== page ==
I guess there no need for me to add anything more other even I too am running the Master kit 268 cam .020 over with this timing kit from eb and have 7-750 miles on mine and you not find a better person or people(Ted&Tod) to deal with and they stand behind their word and products no questions asked 99% of the time.
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Old 11-03-2009, 05:27 PM   #14
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I'm definitely going to get it, I just wanted to look at some nice pics and get some reassurance I guess. And Yotatech delivered as always!
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Old 11-03-2009, 05:29 PM   #15
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I'm no expert, but I stayed at a Holiday Inn.

The positions I've seen are:

OEM, not cheap knock-off, plastic guides are best. They are of good quality (which may also vary over time), not made by some unknown manufacturer using melted crayons or whatever. Good for 100K+ miles. When the plastic wears down enough or whatever happens, they break. You hear the noise and say, "I don't remember feeding spoons into my timing cover." No steel shavings are being ground off and dumped into your oil. Aluminum yes, but at least it's softer.

Metal backed guides are best because even the best plastic ones have a tendency to break. A metal backing plate usually prevents breakage.

As for long-term wear, I don't know. I'm half-tempted myself to buy an OEM plastic driver side guide after seeing this one. My old original driver guide was broken and chewed to hell, but would the metal backed one with the thin, soft coating I have now fare any better? Will it be worse?

Take a look at http://benmlee.com/index.html in general. http://benmlee.com/Engine2/Engine2_timing.htm in particular offers one perspective on timing components. Note that Engnbldr now supplies OSK tensioners.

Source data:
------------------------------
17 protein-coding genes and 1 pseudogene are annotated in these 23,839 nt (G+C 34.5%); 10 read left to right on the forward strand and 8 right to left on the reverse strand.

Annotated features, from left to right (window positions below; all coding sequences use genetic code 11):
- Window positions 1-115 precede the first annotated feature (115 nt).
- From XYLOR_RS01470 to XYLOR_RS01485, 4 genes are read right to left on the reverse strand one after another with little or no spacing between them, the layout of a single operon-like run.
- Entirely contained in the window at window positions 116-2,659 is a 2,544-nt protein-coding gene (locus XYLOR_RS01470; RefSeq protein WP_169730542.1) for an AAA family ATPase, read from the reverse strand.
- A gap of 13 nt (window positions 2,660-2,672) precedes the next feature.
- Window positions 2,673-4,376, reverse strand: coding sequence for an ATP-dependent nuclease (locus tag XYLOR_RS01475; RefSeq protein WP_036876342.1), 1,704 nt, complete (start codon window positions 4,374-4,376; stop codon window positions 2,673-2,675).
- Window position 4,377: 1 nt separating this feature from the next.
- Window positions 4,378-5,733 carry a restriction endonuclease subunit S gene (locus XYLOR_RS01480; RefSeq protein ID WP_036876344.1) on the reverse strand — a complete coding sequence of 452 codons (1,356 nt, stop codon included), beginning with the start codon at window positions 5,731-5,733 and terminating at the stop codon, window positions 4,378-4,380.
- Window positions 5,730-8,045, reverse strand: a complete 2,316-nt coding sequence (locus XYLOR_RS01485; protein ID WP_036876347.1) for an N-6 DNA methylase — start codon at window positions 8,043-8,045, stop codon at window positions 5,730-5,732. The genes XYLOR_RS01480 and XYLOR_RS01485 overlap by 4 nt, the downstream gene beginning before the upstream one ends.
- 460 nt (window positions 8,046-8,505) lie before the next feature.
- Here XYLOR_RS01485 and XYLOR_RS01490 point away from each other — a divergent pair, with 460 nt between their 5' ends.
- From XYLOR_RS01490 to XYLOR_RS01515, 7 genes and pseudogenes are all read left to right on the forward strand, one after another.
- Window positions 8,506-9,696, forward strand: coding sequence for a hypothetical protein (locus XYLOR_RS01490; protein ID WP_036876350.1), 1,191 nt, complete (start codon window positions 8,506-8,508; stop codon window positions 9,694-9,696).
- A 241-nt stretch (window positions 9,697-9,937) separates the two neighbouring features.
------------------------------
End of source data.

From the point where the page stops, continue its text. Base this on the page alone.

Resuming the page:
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Old 11-03-2009, 05:30 PM   #16
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I'm definitely going to get it, I just wanted to look at some nice pics and get some reassurance I guess. And Yotatech delivered as always!
good choice


On a side note, MAKE SURE you read the instructions that come with the kit. There's specific instructions on installing the new tenioner; it is only tightened to a specified torque spec, that is a tad lower than OEM spec. I think this was actually brought up very recently in another thread. But anyhow, yeah just make sure you read the paperwork



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Old 11-03-2009, 05:39 PM   #17
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As for long-term wear, I don't know. I'm half-tempted myself to buy an OEM plastic driver side guide after seeing this one. My old original driver guide was broken and chewed to hell, but would the metal backed one with the thin, soft coating I have now fare any better? Will it be worse?

make sure to pull your oil pan and get all them chunks of plastic out of it or you could end up with an even worse issue then just a chewed to hell plastic guide.
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Old 11-03-2009, 05:41 PM   #18
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12 ft. lbs. max on the tensioner bolts, and use an accurate torque wrench, preferably 3/8" or 1/4" drive, not some 1/2" monster that goes up to 150 ft/lbs. or more and probably isn't accurate at such low settings.
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Old 11-03-2009, 05:46 PM   #19
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make sure to pull your oil pan and get all them chunks of plastic out of it or you could end up with an even worse issue then just a chewed to hell plastic guide.
Definitely. If guides are broken (or may have been in the past), pull the pan and clean it out. Otherwise, chunks can stick on the oil pickup screen, block your oil flow, and cause big problems.

My oil pan went off to the machine shop for cleaning along with the rest of my engine parts several weeks ago.
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Old 11-03-2009, 05:46 PM   #20
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flyingbrass, that is some interesting reading. There are two ways I could go with this:
1. Save some money and get the engnbldr kit.
2. Spend a little more and get the OEM Toyota parts which will most likely last another 100K miles which will be the life of the truck anyways.
I know a lot of people on here have rebuilt their motor's recently and used engnbldr part's but I would like a response from people who have been running engnbldr kit's for years and tons of miles....